Earlier this week the Florence Court of First Instance (Tribunale di Firenze) issued an important and interesting decision [not yet available], which has been widely reported by newspapers in Italy.
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The Avvocatura dello Stato, this being the body responsible for advising and representing the Italian state (including in legal proceedings), sued a company, Visit Today, before the Florence Court of First Instance, seeking to obtain a decision that would prohibit this from selling unofficial tickets for the Galleria dell’Accademia in Florence, also using brochures and materials depicting what is probably the most famous guest of this beautiful museum: Michelangelo’s David.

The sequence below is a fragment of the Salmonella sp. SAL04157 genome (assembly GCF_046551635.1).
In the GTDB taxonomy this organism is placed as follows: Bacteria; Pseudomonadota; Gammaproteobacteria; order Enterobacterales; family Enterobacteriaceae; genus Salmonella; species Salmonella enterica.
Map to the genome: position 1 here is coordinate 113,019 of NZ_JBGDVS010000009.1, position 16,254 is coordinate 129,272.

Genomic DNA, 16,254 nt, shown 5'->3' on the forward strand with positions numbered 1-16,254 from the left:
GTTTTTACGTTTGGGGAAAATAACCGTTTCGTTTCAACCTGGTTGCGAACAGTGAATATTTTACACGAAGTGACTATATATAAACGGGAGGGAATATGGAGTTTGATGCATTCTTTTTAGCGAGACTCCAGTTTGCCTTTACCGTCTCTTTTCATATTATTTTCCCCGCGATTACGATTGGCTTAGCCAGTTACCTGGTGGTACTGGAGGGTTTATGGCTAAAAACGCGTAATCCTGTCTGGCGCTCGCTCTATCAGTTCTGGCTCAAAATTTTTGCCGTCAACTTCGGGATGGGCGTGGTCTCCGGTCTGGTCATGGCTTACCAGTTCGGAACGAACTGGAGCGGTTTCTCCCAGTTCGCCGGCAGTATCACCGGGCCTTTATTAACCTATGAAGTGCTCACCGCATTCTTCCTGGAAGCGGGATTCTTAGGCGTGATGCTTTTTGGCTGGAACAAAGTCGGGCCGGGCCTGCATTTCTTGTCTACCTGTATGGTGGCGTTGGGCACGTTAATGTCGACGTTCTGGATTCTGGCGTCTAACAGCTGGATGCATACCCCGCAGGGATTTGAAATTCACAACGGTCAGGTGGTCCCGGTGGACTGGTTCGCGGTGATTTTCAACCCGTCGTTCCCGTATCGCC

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[I]n Italy moral rights protection is perpetual and also the State [or rather, the Head of Italian Government: see Article 23 of the Copyright Act] can enforce an author’s own moral rights.
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Article 106 of the [Italian Cultural Heritage] Code sets the general principle that for cultural heritage items subject to their own control, the State, the various Italian regions and local public bodies may allow individual applicants to use such items for purposes compatible with their own cultural value.
This means that for-profit uses of cultural heritage under the responsibility of Italian public administration are not generally free: instead, they are subject to preventive authorization.
Articles 107 and 108 of the Code provide that the competent public administration may allow third-party uses of an item – including an artwork – belonging to Italian cultural heritage, subject to the payment of royalties to be determined on the basis of – among other things – the type of use requested and the possible economic gain that the user would obtain from the use of the item.
Link to the rest at IPKat